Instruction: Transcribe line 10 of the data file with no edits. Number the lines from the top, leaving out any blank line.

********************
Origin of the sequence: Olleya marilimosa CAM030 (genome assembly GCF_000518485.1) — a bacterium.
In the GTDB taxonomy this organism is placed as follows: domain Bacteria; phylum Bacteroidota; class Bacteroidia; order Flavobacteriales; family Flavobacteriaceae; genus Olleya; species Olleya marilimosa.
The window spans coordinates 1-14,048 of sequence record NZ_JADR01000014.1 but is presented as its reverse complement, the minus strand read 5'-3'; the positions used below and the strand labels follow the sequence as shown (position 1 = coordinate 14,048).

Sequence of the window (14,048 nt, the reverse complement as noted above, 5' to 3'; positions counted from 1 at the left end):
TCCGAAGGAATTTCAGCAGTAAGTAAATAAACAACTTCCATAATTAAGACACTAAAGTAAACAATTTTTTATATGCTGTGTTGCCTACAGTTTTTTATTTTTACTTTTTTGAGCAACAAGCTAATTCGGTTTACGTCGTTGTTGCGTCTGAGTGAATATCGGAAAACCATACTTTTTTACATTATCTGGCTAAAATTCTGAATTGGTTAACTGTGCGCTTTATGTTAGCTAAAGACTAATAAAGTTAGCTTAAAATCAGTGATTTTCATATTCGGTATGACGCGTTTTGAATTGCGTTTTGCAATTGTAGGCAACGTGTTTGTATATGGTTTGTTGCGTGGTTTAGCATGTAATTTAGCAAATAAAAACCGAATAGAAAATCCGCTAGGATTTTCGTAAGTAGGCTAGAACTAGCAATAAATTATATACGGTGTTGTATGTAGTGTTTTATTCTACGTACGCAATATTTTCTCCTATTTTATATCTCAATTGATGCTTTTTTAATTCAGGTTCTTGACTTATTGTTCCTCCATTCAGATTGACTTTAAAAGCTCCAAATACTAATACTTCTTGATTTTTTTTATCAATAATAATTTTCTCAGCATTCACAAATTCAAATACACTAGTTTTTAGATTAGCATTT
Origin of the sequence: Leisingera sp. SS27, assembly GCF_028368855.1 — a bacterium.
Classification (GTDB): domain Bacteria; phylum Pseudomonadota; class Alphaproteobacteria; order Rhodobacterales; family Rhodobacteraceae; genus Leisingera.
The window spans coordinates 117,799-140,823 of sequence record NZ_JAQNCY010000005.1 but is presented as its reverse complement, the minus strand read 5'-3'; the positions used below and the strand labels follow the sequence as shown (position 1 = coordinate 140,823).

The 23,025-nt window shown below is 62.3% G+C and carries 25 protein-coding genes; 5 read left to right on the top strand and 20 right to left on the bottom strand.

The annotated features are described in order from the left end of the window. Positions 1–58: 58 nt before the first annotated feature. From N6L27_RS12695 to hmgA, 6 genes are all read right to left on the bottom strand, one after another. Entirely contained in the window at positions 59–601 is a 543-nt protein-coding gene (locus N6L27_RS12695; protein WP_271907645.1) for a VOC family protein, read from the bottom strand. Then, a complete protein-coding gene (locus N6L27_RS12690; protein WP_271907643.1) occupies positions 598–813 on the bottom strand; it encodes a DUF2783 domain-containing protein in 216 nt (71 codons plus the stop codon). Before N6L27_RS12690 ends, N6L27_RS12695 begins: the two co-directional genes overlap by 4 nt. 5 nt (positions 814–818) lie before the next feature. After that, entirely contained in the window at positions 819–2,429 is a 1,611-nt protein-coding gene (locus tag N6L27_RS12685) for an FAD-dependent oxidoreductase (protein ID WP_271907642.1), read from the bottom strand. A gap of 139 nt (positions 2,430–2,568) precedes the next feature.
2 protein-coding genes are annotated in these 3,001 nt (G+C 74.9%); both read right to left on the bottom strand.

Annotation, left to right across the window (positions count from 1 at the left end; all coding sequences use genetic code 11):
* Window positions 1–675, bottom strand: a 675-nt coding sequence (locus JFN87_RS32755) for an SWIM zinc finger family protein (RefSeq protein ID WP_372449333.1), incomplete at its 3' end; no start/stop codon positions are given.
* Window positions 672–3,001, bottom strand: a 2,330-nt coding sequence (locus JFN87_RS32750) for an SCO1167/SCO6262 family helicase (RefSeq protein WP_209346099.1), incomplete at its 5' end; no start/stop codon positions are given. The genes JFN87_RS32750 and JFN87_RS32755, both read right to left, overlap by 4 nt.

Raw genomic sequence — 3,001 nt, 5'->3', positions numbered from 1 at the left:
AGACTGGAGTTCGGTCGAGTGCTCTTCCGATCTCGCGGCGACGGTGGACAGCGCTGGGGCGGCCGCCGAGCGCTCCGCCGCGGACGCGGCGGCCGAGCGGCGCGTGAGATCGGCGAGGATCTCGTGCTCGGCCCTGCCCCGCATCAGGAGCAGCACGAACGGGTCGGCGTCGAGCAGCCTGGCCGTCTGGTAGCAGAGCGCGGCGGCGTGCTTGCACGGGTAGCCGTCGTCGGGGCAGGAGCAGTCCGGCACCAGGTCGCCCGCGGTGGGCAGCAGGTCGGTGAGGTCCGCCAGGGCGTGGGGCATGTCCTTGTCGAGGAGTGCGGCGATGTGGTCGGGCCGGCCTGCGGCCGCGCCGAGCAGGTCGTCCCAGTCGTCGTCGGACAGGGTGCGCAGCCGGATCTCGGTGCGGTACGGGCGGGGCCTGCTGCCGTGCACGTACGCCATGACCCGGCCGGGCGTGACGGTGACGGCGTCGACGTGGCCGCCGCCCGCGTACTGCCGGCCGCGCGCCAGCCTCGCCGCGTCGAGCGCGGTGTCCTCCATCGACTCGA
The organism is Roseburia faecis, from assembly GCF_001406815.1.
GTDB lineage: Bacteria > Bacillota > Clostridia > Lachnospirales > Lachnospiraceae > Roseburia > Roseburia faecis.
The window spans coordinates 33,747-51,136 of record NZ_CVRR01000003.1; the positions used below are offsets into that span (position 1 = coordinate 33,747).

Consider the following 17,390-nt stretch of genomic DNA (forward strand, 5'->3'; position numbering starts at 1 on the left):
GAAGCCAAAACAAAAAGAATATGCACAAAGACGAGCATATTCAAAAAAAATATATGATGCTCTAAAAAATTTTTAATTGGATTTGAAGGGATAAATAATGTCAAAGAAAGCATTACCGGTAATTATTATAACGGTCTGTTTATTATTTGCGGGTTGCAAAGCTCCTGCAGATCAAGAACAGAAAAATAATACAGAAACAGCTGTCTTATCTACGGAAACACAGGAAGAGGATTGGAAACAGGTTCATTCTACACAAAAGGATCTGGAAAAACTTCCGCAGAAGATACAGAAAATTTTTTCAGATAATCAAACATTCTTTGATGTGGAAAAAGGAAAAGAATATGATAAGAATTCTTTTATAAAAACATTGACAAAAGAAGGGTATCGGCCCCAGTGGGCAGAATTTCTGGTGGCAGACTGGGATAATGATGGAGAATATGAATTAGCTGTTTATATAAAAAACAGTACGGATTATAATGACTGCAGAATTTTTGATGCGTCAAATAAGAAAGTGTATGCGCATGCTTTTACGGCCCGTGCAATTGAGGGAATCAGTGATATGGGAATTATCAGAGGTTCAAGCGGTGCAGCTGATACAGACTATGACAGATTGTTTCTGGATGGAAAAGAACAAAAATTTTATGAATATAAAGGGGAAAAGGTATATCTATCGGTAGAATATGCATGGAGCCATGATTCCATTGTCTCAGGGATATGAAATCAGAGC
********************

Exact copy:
The annotated features are described in order from the left end of the window. Positions 1–58: 58 nt before the first annotated feature. From N6L27_RS12695 to hmgA, 6 genes are all read right to left on the bottom strand, one after another. Entirely contained in the window at positions 59–601 is a 543-nt protein-coding gene (locus N6L27_RS12695; protein WP_271907645.1) for a VOC family protein, read from the bottom strand. Then, a complete protein-coding gene (locus N6L27_RS12690; protein WP_271907643.1) occupies positions 598–813 on the bottom strand; it encodes a DUF2783 domain-containing protein in 216 nt (71 codons plus the stop codon). Before N6L27_RS12690 ends, N6L27_RS12695 begins: the two co-directional genes overlap by 4 nt. 5 nt (positions 814–818) lie before the next feature. After that, entirely contained in the window at positions 819–2,429 is a 1,611-nt protein-coding gene (locus tag N6L27_RS12685) for an FAD-dependent oxidoreductase (protein ID WP_271907642.1), read from the bottom strand. A gap of 139 nt (positions 2,430–2,568) precedes the next feature.